The players around Busquets play an important role, especially in transition. If there is space on either side of Busquets it can be easy for opposition sides to play through-balls in the half-space. These areas can also open up if Inter Miami plays with a back three and the lateral center-backs drift wide. These central defenders, whether two or three, also influence the attacking shape. Serhiy Kryvtsov has done some playmaking of his own from the back behind Busquets, while the width of the right-sided center-back when using a three has a knock-on effect on how far forward the right wing-back ventures.
Avilés plays a big part in what DeAndre Yedlin can do down the right as he attempts to be the American Dani Alves. Though perhaps slightly under the radar, this right-sided “defensive” pairing could be one of the success stories if this team fires using a back three, which is especially impressive given Avilés is only 19. This is shown below in Inter Miami’s formation versus Cincinnati in the Open Cup semifinal. Avilés is in possession and Yedlin is high up on the right wing. Messi (circled) has already begun to drop into that position farther left, closer to where he would make those two assists in the second half.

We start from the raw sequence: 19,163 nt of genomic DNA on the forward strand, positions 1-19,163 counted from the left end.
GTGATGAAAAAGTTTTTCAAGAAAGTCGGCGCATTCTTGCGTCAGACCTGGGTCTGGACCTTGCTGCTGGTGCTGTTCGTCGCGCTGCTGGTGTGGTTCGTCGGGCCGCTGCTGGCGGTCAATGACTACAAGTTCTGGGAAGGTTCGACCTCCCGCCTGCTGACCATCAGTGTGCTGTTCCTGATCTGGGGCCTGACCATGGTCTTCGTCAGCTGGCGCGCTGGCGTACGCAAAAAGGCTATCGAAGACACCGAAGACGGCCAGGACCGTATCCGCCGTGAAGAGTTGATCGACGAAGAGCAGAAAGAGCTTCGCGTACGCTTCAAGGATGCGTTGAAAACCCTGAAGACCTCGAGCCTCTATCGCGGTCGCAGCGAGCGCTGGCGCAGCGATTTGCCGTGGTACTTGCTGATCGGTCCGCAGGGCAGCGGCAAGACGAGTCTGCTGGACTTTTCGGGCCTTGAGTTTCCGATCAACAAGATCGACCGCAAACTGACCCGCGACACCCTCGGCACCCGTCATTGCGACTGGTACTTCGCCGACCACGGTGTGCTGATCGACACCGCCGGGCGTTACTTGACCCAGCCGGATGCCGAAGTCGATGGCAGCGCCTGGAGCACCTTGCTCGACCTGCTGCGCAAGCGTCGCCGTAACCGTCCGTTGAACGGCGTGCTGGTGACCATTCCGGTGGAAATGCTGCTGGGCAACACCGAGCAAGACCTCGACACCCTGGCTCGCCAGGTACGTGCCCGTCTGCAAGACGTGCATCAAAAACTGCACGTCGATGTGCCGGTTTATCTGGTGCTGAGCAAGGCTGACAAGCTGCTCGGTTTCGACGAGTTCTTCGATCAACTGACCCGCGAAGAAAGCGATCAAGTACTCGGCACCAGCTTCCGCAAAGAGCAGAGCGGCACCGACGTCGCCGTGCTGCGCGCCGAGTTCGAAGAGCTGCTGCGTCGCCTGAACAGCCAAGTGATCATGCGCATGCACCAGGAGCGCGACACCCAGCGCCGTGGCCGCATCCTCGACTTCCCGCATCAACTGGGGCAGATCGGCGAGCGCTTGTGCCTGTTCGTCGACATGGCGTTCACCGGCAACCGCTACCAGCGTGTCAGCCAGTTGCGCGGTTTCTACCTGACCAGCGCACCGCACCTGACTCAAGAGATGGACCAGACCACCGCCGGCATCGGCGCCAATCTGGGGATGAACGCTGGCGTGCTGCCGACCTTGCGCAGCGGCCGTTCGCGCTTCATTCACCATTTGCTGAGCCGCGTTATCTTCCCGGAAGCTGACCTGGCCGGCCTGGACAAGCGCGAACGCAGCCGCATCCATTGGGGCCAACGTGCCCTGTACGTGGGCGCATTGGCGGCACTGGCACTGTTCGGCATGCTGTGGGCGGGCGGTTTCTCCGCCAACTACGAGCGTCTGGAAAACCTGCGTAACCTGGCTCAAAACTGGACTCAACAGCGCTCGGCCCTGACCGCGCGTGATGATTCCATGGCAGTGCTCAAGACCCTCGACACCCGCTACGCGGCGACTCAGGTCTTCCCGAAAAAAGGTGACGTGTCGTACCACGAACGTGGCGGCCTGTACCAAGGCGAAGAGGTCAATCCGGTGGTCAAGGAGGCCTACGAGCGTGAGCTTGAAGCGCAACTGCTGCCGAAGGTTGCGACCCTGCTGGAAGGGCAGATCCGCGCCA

There has not been a typical shape as such, but there have been typical roles. The above image outlines a diamond of attackers and midfielders, but it could also be viewed as a 3-4-3 should Messi remain in his starting position on the right. Martino has been most consistent in those big games in the Leagues Cup, but it will be interesting to see what he does with his backline in the Open Cup final, and whether he goes with a four or a three. The three he started off with in that Open Cup semi, as shown above, didn’t seem to work as the team went two goals down and the team came back into the game following a formation switch, but it might prove useful in the future.